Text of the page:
NEW YORK: Marketers could benefit from applying more "economic-based thinking" to their brand-building strategies, the Boston Consulting Group has argued.
In a new study, BCG suggested trends like technological change, intensifying competition, disruptive innovation and category maturation are fuelling the need for new approaches.
"Google, Apple, Nike, Louis Vuitton … These companies demonstrate without question that a brand can drive tangible financial impact and increase value for employees, customers, and shareholders," it said.
"Too often, however, brand transformation efforts falter because they lack the rigor and discipline that are applied to other business initiatives."
BCG asserted that adapting to shifts in the market firstly requires understanding how buyers choose between brands, triggers typically not only rational but also depending on emotional factors.
In sample research, BCG asked consumers to rank the top two emotional benefits they desired when engaging out-of home activities like visiting retailers and restaurants, or travelling.
Being "at peace" scored 15%, ahead of the 10% logged by "comfort", having a "sense of pride" and feeling "personally connected".
When at home, 10% of those polled mentioned being "at peace", while goods and services regarded as boasting "family friendly" credentials were cited by 8%, and 7% valued "splurging on me".
Combining such qualitative data with insights drawn from an assessment of the competitive landscape, and quantitative exercises like market sizing and tracking brand health, should yield an accurate picture of a given sector.
Next, BCG recommended identifying attractive "market spaces", and particularly "white spaces" not owned by an existing player, or segments adjacent to current areas of in-house strength.
This involves establishing how many customers for a brand or category would be interested in buying a repositioned product, and why.
Having discovered a viable proposition, the third step is constructing a "brand benefit" ladder covering technical attributes at the bottom, functional advantages in the middle, and emotional characteristics at the top.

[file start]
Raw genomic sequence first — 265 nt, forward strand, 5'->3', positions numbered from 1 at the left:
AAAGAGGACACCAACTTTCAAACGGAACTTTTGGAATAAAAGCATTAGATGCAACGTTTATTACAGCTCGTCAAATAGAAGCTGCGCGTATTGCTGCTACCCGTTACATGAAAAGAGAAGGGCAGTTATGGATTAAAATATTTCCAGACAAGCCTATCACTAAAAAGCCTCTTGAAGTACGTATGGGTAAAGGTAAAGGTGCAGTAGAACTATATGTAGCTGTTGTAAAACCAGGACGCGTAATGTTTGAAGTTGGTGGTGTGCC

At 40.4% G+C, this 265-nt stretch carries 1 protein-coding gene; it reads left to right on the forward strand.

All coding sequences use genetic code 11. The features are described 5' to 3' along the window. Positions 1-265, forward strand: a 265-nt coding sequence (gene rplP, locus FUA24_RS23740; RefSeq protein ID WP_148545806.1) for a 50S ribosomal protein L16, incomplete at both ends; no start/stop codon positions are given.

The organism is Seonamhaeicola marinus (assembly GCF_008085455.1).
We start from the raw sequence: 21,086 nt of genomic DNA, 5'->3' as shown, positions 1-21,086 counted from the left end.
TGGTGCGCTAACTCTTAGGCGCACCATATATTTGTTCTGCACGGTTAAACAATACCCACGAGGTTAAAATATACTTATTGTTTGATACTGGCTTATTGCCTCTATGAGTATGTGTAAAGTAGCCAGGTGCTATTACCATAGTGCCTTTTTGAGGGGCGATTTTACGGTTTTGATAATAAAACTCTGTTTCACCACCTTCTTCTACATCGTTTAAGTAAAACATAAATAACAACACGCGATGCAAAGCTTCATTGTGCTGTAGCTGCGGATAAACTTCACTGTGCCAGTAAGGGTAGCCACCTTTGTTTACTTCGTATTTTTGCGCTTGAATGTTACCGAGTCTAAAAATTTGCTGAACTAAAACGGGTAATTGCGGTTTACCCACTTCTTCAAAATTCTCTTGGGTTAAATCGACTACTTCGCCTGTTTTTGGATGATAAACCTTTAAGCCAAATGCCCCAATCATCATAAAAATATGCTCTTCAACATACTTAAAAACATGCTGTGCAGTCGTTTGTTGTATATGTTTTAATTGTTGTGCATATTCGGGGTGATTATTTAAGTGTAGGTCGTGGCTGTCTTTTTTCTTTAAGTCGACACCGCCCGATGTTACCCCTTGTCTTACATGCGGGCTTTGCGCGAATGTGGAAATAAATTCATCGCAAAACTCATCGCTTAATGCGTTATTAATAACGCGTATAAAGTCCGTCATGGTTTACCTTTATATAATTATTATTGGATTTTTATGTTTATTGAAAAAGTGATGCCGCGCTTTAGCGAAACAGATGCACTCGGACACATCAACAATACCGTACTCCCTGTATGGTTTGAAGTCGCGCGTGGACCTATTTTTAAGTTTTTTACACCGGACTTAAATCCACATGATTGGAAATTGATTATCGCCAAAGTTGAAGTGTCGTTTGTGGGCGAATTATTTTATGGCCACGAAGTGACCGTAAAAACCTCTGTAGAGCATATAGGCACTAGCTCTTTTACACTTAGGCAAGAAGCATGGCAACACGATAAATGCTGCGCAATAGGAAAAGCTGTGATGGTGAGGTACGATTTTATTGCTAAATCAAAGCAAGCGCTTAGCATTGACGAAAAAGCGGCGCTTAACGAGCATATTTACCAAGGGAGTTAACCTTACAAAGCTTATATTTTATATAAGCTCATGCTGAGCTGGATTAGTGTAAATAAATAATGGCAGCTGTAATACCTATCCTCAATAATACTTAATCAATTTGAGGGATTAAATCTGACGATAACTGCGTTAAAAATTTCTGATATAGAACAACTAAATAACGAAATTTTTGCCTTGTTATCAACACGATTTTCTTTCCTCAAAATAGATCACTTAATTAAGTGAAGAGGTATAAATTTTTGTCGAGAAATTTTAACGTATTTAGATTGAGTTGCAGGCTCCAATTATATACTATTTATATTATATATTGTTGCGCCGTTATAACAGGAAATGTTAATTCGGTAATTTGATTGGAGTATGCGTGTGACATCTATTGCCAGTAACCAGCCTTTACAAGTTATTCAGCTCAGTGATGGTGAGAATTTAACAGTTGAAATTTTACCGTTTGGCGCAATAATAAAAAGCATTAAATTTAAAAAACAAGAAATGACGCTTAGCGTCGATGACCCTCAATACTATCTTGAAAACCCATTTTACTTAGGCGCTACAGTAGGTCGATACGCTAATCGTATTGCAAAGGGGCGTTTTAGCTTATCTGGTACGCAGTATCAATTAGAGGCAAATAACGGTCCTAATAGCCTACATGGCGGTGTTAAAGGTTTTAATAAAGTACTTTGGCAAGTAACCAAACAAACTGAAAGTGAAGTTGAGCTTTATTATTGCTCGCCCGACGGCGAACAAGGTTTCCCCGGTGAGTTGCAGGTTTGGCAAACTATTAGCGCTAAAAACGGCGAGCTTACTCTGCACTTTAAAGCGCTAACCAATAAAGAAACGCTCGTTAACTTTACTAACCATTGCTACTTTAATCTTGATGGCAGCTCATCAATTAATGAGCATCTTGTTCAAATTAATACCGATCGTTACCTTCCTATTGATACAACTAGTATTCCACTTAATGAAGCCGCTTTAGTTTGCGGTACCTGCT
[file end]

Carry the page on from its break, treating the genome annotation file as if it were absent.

"On the basis of the detailed analytics undertaken in the previous stages, executives can demonstrate the financial value of delivering each layer of the brand ladder," BCG said.
"As a result, guidelines on how much to spend on brand reinvention, and when to stop spending, are much clearer."
BCG employed the example of Starbucks, the coffee house chain, which uses high-quality ingredients, unique flavours and eco-friendly practices to create a strong technical basis for its status as "the third place".
At the functional level, Starbucks is perceived as offering better-tasting drinks, a small "treat" and relaxing experience, alongside implementing fair trading policies.
Emotionally, these traits translate into impressions of sophistication and discernment, fusing with a mixture of indulgence and feeling responsible for supporting ethical behaviour.
Equally, business leaders derive "social" benefits from being seen with Apple's iPad and carrying a Whole Foods tote bag lets people show off their "eco-conscious" attitudes.
BCG said: "A competitive view is ... a critical factor in building the full brand ladder, because efforts to address these gaps may run straight up against a competitor's superior offering and capabilities."
"In Europe, for example, Audi's Quattro four-wheel drive system so thoroughly defines that space that there is little room for other carmakers to claim similar territory."
The final phase of the process incorporates organising communications and corporate strategy based upon the positioning pursued.
The study said: "In conjunction with advertising and public-relations agencies, marketing executives should develop communication plans that align consumer advertising programmes with the new emotional benefits and brand positioning."
"Executives must also convey a thorough understanding of the new positioning within the company, so that the brand essence can help align all internal and frontline functions around a unified vision of the brand."
Data sourced from Boston Consulting Group; additional content by Warc staff